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The need for risk, courage, diversity and authenticity in leadership: A conversation with Suzanne Steele, Adobe’s Australian MD

By Dana Lightbody

 

It’s a sunny day in North Queensland, of course, and I am on holiday with my two children. This is the first trip I’ve taken solo with both of them, and I have to admit it is a lot more stressful than I was anticipating. This morning I managed to take a glorious hour away from the kids to ‘sit down’ with Suzanne Steele, the Australian MD of Adobe. By sit down, I mean that I teleconference her from my hotel room, I wouldn’t expect her to fly to the tropics just for the interview.

 

I’ve met Suzanne before, in Adobe’s beautiful offices in Sydney. Since we’re video-conferencing I tactically angle the camera across my messy hotel room so none of the mess is visible. I’m a woman in business and I want this other very impressive woman in business to think I’m professional.

 

I needn’t have worried. Suzanne is warmth personified. She’s also not using her camera, so I’m off the hook.

 

Suzanne herself is travelling, back to her native UK to spend time with her adult children. Her state of travel makes me feel more at ease with my current situation and I ask her about the inevitable work/life balance. “I have to say it’s easier these days because my children are all grown up and live on the other side of the world. When they were much younger it was very difficult, and I think it is very difficult for anyone with young children to balance life and work. Particularly today, life and work are the same thing. We’re 24/7. I believe that if you love the work that you do, the team that you are a part of, then you can find that balance. If you’re having fun and if you’re really passionate about it. I also ensure that I take the time to switch off my phone and be in the moment with my family and that’s really important to me.”

 

She goes on to add that having a supportive family is what helps her be the leader she is today. She speaks of her husband being her biggest support, her strongest mentor and her harshest critic, a relationship and a support that has grounded her for most of her career. “My husband is my biggest coach and biggest supporter and also my harshest critic. I think you have to have people around you that can help you.”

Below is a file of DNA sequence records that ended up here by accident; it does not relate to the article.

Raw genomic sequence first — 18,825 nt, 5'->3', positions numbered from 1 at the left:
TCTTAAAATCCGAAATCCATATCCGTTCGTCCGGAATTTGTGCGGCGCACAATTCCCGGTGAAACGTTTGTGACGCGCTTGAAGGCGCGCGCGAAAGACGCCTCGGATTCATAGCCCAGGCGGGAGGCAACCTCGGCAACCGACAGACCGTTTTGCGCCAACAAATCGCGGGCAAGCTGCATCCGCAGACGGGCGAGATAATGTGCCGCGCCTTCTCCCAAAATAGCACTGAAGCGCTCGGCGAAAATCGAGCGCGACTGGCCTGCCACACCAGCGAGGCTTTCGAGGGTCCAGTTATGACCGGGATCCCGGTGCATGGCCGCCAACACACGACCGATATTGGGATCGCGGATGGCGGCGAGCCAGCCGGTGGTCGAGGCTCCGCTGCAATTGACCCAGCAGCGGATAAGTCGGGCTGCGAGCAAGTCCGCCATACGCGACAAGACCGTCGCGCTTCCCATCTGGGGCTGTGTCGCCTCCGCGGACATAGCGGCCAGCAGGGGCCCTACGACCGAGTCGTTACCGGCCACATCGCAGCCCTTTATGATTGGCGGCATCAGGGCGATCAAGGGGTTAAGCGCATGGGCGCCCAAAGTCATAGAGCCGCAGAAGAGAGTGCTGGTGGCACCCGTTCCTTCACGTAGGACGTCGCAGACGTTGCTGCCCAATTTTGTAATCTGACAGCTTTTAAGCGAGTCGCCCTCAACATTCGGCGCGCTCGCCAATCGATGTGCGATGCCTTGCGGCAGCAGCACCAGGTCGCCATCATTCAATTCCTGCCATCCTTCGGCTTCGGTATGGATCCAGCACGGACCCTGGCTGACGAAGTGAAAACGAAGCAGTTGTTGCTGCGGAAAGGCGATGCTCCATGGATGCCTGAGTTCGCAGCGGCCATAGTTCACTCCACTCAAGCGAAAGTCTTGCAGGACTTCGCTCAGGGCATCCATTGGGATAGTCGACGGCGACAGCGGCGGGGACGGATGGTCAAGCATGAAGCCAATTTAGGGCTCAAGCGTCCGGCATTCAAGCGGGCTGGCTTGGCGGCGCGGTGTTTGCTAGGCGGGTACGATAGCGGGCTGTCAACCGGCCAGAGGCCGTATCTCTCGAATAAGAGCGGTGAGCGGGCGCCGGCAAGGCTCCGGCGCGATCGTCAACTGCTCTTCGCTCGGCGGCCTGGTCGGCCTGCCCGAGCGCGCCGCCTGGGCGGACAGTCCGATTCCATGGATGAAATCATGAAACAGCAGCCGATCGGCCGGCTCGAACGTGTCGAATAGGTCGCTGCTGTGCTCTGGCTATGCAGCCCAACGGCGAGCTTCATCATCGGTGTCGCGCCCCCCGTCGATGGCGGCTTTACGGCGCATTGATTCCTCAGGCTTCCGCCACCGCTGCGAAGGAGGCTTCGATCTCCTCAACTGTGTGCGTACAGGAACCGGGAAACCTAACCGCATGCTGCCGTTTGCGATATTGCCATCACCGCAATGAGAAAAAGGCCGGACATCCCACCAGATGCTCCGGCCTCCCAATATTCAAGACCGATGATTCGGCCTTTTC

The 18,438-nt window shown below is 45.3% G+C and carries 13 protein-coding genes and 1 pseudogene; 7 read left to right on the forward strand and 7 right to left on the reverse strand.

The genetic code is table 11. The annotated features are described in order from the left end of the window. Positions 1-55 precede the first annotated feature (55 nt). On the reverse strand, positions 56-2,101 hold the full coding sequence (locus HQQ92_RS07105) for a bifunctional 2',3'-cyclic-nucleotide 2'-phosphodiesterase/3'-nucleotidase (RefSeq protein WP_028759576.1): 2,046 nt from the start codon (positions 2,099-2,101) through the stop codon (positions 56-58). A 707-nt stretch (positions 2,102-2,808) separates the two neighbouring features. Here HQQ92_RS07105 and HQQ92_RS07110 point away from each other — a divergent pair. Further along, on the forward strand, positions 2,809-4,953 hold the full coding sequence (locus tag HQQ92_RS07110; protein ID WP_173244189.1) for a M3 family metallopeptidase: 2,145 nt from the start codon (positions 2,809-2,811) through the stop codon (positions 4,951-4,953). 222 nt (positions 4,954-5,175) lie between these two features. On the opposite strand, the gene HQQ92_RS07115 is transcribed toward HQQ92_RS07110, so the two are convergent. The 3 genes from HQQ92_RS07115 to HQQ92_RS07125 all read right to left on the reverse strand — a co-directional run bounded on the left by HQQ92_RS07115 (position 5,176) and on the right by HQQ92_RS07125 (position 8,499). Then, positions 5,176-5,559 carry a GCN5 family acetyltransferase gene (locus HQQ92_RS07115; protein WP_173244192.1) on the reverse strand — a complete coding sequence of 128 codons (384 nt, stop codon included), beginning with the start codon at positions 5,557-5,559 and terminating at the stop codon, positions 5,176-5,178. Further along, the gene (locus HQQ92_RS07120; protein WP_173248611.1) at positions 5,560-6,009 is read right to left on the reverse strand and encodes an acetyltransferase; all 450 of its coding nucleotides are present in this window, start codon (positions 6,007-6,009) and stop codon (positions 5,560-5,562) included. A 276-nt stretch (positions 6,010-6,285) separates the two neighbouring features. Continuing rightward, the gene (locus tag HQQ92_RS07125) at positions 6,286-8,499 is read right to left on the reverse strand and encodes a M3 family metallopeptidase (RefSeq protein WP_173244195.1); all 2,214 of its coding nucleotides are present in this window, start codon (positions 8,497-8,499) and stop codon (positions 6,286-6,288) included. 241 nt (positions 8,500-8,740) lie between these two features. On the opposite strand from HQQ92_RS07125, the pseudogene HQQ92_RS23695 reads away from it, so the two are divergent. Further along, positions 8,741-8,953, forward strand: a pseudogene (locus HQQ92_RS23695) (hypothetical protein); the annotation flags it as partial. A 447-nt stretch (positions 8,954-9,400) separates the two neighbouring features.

Having a strong mentor is something Suzanne credits to getting her to the top. She’s had a less than typical career. Leaving school at 16, Suzanne had no formal qualifications. She cut her teeth in a start-up whose founder and CEO remains her mentor to this day. She humbly credits him with her business acumen, “he saw something in me that I didn’t even see in myself. He really gave me a chance, taught me a lot about business, how to get things done, how to lead with passion and energy, how to get things done and how to fail. It was vital.”

 

Clearly the lack of formal qualifications didn’t hold Suzanne back. She moved from strength to strength, leading and motivating management teams across data, software and analytics businesses in North America, the UK and Singapore. This included senior roles at Visa Europe, CACI London and Morgan Stanley. She clearly had quite a lot of role diversity under her belt before being headhunted into her current role at Adobe.

 

When asked about what it took to get to the top, Suzanne admits that she took risks and indeed encourages anyone, not just women, to take risks with their career. “I am pretty quick to make decision and I use a lot of intuition. I can honestly say I have never gone into a role where I have felt this will be easy. I’ve got this.” Her openness about risk taking and the steps she took to further her career leads me to ask the topical imposter syndrome question and she laughs gently at me, “I feel if you stop feeling imposter syndrome then I might stop feeling successful… If I didn’t have imposter syndrome, I would question it. And I overcome it by asking for feedback from people.” She clarifies that while a little bit of job insecurity can be motivating and force you to become better, too much makes it problematic. “You have to build your confidence by putting yourself in situations where you will have imposter syndrome and delivering on it, then ticking that box and moving on… but I think if it’s too severe and it’s forcing you to question everything you are doing in your day-to-day job then it’s a problem.”